LCP statement on censorship and activism

As Canada’s national organization for poetry, the League aspires to house a community where all poets and all readers feel represented in our work. We know the power of poetry: to offer hope, solidarity, resistance, action, justice, mourning. And we know the power of reading: to engage in critical thought, to educate, to connect. The League strives to cultivate a culture of care that considers how we can meaningfully and equitably support all members of our community.

The League’s leadership team has been profoundly shaken by the genocidal violence in Palestine and the waves of Islamophobic and antisemitic hatred that have surged in its wake. We extend our deepest sympathy and compassion to all those grieving, and we stand with our community in calling for an end to the violence.

Recently, there have been a number of high-profile incidents of censorship of artists and arts workers worldwide with regards to the Israel-Hamas war, with particular censorship of pro-Palestine perspectives; the League condemns such censorship, as it stands in direct contradiction to Canada’s protected freedom of expression, and the League’s values of inclusiveness and representation.

The League does not tolerate any form of discrimination or hate speech, including antisemitism and Islamophobia. We are dedicated to educating ourselves and integrating anti-racist and anti-oppressive practices in our work. We support our team members who may be advocates for equity and social justice, or are involved in activism outside of the League, and we understand that our team members may be searching for ways to take personal action. We recognize that at times it will feel impossible to carry on business as usual; as such, our communications may be paused or delayed as we continue to provide paid emergency, wellness, or bereavement leave to our staff as needed.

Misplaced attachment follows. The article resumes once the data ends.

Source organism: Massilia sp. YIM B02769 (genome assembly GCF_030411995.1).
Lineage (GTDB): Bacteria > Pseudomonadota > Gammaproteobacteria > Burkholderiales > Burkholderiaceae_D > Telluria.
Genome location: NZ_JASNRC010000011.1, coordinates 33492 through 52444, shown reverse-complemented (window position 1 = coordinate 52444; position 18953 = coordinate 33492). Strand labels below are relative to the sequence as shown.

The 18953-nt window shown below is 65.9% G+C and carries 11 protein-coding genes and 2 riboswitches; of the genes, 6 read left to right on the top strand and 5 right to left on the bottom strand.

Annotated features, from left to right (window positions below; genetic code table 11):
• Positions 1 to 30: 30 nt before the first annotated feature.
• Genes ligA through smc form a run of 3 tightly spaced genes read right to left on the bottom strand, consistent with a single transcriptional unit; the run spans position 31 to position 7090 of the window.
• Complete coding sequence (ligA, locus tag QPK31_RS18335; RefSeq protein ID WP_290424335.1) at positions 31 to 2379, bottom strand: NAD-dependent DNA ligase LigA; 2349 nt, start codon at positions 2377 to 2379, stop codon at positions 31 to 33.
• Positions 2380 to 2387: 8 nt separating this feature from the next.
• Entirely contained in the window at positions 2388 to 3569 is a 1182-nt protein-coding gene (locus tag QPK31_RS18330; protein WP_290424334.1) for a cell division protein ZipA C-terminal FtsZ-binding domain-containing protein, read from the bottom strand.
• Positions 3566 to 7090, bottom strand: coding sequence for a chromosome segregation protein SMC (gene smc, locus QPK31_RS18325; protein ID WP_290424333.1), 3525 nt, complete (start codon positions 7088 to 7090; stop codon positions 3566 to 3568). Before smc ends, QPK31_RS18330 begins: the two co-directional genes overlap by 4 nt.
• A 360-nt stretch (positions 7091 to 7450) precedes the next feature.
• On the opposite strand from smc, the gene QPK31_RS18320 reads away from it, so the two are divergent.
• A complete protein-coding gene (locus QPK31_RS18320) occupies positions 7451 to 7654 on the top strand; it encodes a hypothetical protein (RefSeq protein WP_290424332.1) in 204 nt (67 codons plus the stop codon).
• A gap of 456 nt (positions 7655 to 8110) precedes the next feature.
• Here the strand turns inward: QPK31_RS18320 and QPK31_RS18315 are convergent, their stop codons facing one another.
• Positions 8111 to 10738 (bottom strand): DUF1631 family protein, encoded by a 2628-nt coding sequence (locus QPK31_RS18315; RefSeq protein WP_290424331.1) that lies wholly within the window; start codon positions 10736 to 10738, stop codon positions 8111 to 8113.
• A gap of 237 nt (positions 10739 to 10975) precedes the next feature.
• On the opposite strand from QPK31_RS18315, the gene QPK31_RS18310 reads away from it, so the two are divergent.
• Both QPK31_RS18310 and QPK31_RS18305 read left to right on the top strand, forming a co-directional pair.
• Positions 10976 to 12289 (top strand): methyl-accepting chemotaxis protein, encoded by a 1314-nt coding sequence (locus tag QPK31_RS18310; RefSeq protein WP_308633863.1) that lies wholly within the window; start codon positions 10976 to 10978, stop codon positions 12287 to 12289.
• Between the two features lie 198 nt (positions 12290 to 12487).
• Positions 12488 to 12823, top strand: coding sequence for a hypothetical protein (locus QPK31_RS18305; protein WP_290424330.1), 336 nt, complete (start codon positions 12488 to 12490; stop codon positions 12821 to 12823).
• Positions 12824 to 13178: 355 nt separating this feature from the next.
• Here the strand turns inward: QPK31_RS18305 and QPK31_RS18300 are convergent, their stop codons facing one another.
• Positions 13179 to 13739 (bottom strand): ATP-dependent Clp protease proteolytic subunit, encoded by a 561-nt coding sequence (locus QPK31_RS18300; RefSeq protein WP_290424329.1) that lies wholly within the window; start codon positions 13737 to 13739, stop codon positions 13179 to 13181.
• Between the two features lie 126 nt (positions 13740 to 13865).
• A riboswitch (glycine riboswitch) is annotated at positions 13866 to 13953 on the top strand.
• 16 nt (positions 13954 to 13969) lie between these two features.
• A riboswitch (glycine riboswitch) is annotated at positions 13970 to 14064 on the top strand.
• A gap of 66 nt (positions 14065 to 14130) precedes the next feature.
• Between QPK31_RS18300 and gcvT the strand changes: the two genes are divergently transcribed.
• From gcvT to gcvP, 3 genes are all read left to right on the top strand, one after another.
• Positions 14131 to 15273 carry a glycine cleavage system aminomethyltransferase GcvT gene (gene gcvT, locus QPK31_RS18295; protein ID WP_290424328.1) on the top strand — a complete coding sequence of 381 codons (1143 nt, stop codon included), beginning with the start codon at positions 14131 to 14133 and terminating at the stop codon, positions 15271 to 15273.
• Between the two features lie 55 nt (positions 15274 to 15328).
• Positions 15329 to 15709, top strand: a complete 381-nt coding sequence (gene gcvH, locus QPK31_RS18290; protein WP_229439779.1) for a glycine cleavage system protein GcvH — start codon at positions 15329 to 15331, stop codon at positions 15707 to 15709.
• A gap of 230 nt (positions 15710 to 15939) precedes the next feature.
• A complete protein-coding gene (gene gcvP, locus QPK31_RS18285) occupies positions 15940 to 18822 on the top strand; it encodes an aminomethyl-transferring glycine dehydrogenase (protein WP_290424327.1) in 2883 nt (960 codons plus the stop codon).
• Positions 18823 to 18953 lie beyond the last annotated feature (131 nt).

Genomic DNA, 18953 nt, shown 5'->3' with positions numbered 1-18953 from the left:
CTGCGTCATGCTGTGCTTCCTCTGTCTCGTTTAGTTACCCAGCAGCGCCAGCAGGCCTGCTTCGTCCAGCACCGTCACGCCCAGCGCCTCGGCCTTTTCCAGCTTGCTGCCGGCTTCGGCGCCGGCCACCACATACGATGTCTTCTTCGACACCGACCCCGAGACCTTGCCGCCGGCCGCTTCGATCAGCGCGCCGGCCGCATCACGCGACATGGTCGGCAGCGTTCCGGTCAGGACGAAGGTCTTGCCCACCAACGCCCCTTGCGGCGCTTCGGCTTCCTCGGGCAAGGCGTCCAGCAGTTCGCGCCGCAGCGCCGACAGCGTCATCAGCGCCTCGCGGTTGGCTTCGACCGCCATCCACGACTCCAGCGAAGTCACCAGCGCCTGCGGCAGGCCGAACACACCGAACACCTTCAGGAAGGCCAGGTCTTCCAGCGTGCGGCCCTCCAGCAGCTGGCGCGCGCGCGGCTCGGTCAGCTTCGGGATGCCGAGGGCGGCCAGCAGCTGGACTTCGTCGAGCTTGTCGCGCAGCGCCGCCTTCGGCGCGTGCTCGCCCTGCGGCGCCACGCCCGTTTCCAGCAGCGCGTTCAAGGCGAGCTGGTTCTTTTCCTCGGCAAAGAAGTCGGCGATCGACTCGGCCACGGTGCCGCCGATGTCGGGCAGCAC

We are grateful to the organizations and individuals who have been making statements of support and solidarity, as well as calls to action, in the arts and in Canada. We are particularly grateful to the RMG’s statement on censorship and the Capilano Review, whose statements helped our leadership team shape ours, and to the individual poets who reached out and followed up to request the League’s voice not remain absent in this conversation. Additionally, we recognize the myriad emotions and opinions held by our team and members on this issue and note that this statement is not intended to represent the individuals of the League’s membership or leadership team.

To support access to self-education, we would also like to share two resources that can help readers combat disinformation:

Disinformation Runs Rampant in Images Related to Israel-Gaza War (

How to avoid sharing bad information about Russia’s invasion of Ukraine | MIT Technology Review